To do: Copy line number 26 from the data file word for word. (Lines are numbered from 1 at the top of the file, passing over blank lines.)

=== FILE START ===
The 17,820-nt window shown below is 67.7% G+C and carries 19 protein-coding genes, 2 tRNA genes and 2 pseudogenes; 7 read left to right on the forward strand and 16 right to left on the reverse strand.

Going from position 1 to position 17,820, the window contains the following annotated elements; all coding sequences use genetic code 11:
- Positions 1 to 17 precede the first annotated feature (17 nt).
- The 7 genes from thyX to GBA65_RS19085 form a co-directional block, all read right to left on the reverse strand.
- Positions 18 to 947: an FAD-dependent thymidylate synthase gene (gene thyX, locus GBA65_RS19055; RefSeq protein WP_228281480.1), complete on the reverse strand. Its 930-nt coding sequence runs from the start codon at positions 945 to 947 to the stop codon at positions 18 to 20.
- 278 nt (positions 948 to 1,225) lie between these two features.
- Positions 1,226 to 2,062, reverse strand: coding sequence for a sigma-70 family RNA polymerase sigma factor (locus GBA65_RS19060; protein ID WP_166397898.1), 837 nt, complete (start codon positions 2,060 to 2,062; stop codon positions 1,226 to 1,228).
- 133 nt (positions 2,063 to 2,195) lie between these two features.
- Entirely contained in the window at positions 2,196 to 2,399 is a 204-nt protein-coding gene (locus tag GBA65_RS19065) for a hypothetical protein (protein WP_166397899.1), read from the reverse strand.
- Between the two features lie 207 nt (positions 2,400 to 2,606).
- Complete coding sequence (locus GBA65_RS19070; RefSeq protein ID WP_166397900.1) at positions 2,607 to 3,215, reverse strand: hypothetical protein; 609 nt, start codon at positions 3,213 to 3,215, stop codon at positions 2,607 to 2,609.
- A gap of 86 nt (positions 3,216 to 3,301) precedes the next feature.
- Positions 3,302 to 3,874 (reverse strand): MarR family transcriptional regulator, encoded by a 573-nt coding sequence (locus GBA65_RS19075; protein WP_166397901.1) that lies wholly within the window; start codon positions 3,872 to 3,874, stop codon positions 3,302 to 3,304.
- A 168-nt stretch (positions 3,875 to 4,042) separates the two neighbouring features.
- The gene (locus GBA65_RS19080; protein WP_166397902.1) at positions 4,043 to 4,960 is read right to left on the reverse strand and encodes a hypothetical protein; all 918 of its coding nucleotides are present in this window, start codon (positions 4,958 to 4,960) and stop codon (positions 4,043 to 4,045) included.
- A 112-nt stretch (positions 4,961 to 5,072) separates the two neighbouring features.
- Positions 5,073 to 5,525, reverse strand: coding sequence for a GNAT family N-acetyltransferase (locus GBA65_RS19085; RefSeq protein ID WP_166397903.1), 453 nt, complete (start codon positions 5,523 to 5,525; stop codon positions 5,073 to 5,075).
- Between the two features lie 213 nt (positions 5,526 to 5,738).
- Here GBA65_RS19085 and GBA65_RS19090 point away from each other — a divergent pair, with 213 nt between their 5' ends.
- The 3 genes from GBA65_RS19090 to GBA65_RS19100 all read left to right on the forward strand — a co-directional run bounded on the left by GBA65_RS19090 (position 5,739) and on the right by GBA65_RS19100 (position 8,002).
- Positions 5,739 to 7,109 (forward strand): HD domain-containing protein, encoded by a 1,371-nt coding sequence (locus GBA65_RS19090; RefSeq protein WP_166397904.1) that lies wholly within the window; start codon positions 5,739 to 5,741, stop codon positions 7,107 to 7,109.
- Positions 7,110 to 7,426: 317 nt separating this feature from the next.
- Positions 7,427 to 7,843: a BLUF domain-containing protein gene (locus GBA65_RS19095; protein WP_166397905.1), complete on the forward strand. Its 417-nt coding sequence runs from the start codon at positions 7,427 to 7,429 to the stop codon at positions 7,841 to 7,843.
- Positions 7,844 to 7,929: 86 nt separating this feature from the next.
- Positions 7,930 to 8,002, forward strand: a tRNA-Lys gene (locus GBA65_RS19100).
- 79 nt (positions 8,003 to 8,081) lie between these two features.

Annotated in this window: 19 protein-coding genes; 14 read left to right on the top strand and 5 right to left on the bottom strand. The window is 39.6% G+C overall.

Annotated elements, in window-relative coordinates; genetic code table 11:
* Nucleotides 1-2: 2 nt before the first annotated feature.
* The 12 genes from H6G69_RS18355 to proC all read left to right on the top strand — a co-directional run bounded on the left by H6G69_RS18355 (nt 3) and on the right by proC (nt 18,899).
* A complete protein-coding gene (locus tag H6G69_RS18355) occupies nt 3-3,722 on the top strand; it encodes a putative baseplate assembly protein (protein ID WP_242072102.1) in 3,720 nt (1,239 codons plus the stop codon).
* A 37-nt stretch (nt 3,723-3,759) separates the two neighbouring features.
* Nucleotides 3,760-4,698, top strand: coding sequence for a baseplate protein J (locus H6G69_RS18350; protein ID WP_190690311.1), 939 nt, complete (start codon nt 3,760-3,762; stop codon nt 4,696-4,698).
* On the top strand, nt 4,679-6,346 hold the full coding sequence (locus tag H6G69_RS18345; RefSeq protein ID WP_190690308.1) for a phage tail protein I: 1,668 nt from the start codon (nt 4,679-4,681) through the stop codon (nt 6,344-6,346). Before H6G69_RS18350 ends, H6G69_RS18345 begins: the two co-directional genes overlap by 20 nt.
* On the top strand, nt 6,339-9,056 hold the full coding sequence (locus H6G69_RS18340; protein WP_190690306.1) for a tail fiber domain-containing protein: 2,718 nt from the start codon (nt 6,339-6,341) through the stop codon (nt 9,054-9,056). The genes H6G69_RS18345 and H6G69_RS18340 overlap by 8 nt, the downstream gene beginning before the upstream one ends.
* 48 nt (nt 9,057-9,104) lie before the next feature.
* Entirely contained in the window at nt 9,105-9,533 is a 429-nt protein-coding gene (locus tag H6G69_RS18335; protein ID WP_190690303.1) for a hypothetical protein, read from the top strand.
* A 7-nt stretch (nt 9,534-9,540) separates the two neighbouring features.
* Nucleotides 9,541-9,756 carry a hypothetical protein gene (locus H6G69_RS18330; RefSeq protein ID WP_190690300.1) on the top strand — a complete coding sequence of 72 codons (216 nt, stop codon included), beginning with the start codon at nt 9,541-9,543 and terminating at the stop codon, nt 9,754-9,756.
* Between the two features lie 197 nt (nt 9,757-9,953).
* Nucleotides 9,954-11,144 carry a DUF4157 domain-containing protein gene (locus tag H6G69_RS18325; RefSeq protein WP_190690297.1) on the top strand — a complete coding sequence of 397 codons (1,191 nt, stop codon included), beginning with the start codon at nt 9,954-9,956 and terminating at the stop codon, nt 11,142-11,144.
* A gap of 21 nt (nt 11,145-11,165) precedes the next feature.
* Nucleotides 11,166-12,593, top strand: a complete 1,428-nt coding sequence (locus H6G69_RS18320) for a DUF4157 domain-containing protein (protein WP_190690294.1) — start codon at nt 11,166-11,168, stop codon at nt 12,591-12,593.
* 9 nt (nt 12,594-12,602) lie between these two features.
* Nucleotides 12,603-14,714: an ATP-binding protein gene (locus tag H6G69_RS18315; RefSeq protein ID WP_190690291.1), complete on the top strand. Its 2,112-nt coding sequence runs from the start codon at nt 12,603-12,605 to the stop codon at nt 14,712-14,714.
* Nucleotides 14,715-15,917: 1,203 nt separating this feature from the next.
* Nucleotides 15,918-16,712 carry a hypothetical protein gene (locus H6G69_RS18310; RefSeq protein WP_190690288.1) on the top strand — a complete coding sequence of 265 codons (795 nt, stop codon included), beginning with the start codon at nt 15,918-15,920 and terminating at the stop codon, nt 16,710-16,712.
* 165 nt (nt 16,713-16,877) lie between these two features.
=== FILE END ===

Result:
- 79 nt (positions 8,003 to 8,081) lie between these two features.